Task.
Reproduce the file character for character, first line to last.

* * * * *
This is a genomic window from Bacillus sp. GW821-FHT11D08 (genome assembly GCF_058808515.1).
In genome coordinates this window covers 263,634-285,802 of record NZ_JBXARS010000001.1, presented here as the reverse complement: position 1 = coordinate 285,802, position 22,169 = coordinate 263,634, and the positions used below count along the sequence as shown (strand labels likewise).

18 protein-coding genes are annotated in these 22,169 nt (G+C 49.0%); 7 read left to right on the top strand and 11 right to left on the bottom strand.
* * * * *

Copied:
This is a genomic window from Bacillus sp. GW821-FHT11D08 (genome assembly GCF_058808515.1).
In genome coordinates this window covers 263,634-285,802 of record NZ_JBXARS010000001.1, presented here as the reverse complement: position 1 = coordinate 285,802, position 22,169 = coordinate 263,634, and the positions used below count along the sequence as shown (strand labels likewise).

18 protein-coding genes are annotated in these 22,169 nt (G+C 49.0%); 7 read left to right on the top strand and 11 right to left on the bottom strand.